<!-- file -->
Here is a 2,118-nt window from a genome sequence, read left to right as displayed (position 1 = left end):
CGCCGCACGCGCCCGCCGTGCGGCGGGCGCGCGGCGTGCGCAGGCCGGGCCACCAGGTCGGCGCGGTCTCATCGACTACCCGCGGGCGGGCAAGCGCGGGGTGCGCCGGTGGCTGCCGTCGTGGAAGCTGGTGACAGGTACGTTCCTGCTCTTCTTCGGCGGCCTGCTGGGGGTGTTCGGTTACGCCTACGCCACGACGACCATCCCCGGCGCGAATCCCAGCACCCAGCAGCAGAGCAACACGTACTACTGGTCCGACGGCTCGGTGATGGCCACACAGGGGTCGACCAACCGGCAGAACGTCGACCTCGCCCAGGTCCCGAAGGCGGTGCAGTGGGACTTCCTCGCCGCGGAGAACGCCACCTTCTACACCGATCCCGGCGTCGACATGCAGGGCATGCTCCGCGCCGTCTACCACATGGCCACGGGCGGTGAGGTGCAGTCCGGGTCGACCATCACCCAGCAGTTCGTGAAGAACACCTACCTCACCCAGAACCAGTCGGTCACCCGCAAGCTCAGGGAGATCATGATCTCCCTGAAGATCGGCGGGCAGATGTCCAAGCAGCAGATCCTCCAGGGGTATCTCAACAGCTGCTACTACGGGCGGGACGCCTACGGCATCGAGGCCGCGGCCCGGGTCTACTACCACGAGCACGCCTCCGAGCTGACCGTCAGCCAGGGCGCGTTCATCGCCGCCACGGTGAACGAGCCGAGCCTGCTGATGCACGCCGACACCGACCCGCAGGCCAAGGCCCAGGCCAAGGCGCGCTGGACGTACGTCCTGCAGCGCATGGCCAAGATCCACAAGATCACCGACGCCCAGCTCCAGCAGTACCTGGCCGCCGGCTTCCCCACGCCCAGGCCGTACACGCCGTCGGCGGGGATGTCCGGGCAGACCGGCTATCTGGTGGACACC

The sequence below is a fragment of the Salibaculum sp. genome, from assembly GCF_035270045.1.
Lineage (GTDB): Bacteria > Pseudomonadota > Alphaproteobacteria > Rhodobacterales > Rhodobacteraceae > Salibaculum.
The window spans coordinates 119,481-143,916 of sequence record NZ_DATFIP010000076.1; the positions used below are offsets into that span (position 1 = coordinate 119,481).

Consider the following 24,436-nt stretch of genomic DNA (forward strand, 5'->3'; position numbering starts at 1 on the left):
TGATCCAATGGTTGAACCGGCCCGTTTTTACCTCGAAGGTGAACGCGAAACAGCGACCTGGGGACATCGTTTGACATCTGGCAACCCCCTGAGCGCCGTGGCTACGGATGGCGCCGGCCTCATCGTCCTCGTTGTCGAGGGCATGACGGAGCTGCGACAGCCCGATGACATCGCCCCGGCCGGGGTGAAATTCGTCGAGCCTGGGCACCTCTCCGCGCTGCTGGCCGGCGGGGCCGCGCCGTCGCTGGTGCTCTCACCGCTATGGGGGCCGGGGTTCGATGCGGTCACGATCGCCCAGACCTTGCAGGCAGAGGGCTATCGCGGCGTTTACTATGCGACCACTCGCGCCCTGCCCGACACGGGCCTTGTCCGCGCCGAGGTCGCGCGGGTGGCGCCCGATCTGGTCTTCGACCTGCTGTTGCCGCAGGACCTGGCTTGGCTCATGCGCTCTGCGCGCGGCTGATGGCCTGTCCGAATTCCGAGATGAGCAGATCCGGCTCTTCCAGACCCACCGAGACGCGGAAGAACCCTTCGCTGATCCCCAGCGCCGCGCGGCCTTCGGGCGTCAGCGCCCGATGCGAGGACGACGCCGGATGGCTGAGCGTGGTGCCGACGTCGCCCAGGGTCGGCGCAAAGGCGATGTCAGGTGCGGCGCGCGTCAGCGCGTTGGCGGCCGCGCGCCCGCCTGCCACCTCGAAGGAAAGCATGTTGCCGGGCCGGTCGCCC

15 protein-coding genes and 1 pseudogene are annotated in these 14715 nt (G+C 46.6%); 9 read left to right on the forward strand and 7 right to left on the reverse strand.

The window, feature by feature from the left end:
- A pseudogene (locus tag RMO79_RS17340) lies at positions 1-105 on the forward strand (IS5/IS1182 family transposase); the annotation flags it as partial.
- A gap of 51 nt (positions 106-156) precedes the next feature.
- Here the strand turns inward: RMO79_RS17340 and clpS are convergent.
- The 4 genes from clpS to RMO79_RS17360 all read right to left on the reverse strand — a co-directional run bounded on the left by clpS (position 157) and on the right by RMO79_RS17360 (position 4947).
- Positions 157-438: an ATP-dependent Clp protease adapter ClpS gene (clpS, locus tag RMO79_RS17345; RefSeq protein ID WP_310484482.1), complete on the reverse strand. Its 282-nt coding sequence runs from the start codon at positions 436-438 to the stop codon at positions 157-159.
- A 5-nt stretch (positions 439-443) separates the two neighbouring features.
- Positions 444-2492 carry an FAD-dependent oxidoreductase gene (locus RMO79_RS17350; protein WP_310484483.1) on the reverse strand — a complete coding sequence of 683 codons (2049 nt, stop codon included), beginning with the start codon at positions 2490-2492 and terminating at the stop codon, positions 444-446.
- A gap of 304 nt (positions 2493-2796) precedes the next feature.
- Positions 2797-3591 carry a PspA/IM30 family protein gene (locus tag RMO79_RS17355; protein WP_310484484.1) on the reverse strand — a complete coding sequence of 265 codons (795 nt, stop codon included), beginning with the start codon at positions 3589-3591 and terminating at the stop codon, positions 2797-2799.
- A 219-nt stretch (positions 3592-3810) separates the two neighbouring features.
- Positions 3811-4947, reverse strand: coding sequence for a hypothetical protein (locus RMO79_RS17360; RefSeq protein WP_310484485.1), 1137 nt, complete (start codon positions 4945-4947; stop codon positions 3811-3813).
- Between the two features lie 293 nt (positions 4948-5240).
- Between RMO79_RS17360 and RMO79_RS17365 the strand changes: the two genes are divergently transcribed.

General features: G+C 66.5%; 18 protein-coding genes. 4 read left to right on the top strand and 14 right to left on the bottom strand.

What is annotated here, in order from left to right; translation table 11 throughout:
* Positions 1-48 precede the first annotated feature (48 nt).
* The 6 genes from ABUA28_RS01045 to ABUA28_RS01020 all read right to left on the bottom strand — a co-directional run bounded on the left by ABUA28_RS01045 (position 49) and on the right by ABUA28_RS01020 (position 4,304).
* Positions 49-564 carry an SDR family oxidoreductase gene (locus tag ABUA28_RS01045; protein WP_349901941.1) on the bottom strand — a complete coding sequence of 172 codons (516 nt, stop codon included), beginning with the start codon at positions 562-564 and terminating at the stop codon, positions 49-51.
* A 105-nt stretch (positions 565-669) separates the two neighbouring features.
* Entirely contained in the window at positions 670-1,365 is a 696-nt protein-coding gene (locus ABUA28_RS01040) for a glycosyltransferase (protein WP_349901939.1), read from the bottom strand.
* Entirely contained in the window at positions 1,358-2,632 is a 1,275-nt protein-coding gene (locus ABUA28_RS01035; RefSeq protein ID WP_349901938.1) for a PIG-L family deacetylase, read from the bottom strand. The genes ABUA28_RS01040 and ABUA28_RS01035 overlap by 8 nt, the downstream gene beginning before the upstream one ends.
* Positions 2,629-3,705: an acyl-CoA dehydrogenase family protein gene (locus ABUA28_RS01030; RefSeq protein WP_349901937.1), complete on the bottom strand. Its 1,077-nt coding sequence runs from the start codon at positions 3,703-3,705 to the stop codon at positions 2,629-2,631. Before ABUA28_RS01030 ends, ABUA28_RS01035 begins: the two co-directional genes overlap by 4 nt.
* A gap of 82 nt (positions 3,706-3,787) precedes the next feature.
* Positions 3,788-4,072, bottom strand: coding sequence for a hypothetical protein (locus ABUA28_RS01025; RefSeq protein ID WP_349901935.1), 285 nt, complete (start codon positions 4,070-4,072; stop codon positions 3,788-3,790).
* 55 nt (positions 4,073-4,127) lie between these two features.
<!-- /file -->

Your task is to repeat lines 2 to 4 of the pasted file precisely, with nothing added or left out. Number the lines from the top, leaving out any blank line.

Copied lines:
CGCCGCACGCGCCCGCCGTGCGGCGGGCGCGCGGCGTGCGCAGGCCGGGCCACCAGGTCGGCGCGGTCTCATCGACTACCCGCGGGCGGGCAAGCGCGGGGTGCGCCGGTGGCTGCCGTCGTGGAAGCTGGTGACAGGTACGTTCCTGCTCTTCTTCGGCGGCCTGCTGGGGGTGTTCGGTTACGCCTACGCCACGACGACCATCCCCGGCGCGAATCCCAGCACCCAGCAGCAGAGCAACACGTACTACTGGTCCGACGGCTCGGTGATGGCCACACAGGGGTCGACCAACCGGCAGAACGTCGACCTCGCCCAGGTCCCGAAGGCGGTGCAGTGGGACTTCCTCGCCGCGGAGAACGCCACCTTCTACACCGATCCCGGCGTCGACATGCAGGGCATGCTCCGCGCCGTCTACCACATGGCCACGGGCGGTGAGGTGCAGTCCGGGTCGACCATCACCCAGCAGTTCGTGAAGAACACCTACCTCACCCAGAACCAGTCGGTCACCCGCAAGCTCAGGGAGATCATGATCTCCCTGAAGATCGGCGGGCAGATGTCCAAGCAGCAGATCCTCCAGGGGTATCTCAACAGCTGCTACTACGGGCGGGACGCCTACGGCATCGAGGCCGCGGCCCGGGTCTACTACCACGAGCACGCCTCCGAGCTGACCGTCAGCCAGGGCGCGTTCATCGCCGCCACGGTGAACGAGCCGAGCCTGCTGATGCACGCCGACACCGACCCGCAGGCCAAGGCCCAGGCCAAGGCGCGCTGGACGTACGTCCTGCAGCGCATGGCCAAGATCCACAAGATCACCGACGCCCAGCTCCAGCAGTACCTGGCCGCCGGCTTCCCCACGCCCAGGCCGTACACGCCGTCGGCGGGGATGTCCGGGCAGACCGGCTATCTGGTGGACACC

The sequence below is a fragment of the Salibaculum sp. genome, from assembly GCF_035270045.1.
Lineage (GTDB): Bacteria > Pseudomonadota > Alphaproteobacteria > Rhodobacterales > Rhodobacteraceae > Salibaculum.